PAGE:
Interactive digital TV (iDTV) will generate only 18 billion euros in interactive service and application revenues in Europe by 2007 — €250 per household, according to a new report by Forrester Research B.V. (Nasdaq: FORR).

“Our analysis shows that the revenue prospects for iDTV remain bleak, ringing in a mere €18 billion by 2007 — about €250 per household,” said Forrester Analyst Hellen K. Omwando. “tRetail will generate the lion’s share with €8 billion in 2007, up from €234 million in 2002. iDTV doesn’t suit all retail categories. Products that are audiovisual (like CDs), contextual (like apparel), or entertainment-related (like video games) lend themselves to the TV medium. By 2007, leisure travel will generate €4 billion in iDTV revenues — more than half of total tRetail, but just 7 percent of the value of leisure travel booked via the Web. In 2007, apparel impulse buys like jewelry will add €1.1 billion to the till, alcohol will generate €256 million, and entertainment-related products like DVDs and music will contribute €319 million. Grocery will disappoint and only drive €224 million — just 1 percent of Web grocery sales.”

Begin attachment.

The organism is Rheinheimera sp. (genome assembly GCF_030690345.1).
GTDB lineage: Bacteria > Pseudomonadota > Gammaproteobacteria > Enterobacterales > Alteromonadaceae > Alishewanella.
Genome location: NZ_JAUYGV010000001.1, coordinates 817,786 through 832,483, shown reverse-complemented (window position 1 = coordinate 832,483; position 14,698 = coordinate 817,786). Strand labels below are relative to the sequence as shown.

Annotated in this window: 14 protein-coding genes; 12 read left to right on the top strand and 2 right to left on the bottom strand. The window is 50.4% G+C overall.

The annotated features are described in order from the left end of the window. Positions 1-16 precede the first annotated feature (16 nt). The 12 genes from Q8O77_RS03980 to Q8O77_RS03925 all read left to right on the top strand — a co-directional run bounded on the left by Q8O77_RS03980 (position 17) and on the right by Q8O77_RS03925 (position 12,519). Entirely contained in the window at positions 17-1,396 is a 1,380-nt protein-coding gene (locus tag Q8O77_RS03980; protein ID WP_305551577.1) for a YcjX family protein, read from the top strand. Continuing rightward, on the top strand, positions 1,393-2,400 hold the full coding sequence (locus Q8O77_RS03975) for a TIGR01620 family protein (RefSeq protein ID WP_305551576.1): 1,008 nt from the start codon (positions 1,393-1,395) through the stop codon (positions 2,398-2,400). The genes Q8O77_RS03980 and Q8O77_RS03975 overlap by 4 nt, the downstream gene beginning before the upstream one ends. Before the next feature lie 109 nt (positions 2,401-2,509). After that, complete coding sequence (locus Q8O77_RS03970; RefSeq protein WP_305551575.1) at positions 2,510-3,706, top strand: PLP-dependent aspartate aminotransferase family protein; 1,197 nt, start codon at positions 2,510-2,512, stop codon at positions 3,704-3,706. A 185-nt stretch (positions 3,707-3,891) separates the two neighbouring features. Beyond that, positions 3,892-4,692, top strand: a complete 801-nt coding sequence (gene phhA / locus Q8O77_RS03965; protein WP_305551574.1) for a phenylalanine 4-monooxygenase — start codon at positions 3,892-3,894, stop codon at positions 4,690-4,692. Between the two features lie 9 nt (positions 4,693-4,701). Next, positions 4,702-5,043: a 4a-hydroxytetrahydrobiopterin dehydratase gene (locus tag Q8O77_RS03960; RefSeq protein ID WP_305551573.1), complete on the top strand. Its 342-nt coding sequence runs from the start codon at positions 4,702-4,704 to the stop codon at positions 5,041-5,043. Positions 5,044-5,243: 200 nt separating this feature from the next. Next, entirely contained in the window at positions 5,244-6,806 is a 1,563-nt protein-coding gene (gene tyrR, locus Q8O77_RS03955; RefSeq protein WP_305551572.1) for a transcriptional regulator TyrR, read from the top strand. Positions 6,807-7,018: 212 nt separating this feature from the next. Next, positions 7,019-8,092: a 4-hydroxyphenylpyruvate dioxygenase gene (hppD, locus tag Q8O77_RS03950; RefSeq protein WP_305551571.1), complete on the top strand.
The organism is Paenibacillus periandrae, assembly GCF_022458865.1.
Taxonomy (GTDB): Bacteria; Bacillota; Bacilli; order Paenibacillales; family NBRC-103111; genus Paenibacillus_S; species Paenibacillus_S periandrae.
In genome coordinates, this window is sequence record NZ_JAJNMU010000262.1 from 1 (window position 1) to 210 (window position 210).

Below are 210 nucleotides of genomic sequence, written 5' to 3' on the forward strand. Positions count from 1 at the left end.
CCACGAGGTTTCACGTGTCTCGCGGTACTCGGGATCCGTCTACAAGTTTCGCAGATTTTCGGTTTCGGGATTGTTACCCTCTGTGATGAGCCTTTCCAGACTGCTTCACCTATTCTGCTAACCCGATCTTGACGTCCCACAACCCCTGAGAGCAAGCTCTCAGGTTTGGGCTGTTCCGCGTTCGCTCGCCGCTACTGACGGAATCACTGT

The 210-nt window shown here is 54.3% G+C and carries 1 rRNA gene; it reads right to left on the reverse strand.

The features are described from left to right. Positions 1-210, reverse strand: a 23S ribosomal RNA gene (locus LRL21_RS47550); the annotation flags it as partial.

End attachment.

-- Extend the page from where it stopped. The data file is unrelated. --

Contrary to industry belief, single and multiplayer games, voting and competitions, and betting won’t trounce tRetail, Forrester asserts. Collectively, these applications on iDTV will yield just €7 billion in 2007. Betting is iDTV’s cash cow today, capturing 61 percent of the revenue share. But as most Continental European countries outlaw online betting, growth remains restricted to France and the Nordics. As for gaming, pay-per-play is the only pricing model in the UK and will generate the bulk of the €917 million in UK game revenues by 2007. In the meantime, game revenues on the Continent will rise to €1.4 billion. Voting and competitions that engage consumers during the broadcast of intermittent blockbuster shows will contribute up to €183 million in 2007.

“Only 200 interactive TV ads (iAds) had run on BSkyB’s platform by year-end 2002, but this was still the largest number of iAd campaigns in Europe,” Omwando added. “So far, a complex set of variable costs and campaign processes have foiled iAds; low iDTV penetration, even in the UK, also leaves brand advertisers like Unilever reluctant to invest. But by 2007, the iAd market will have grown to €2 billion — 60 percent of which will come from the UK — as interactivity retains audiences, large broadcasters jump on board, and improved formats lure brands.

“All iDTV operators so far offer or plan to offer standalone, paid-for communication services. But the out-of-context nature of these standalone apps will lead to a disappointing collective turnover of €890 million by 2007. Here’s the split: SMS will drive communication revenues and will raise 92 percent of communication revenues by 2007, while email and IM will play runner up.”

For the report “Making Money From iDTV,” Forrester spoke with 32 iDTV operators, broadcasters, and retailers across Europe and 12 vendors that sell technology for iDTV.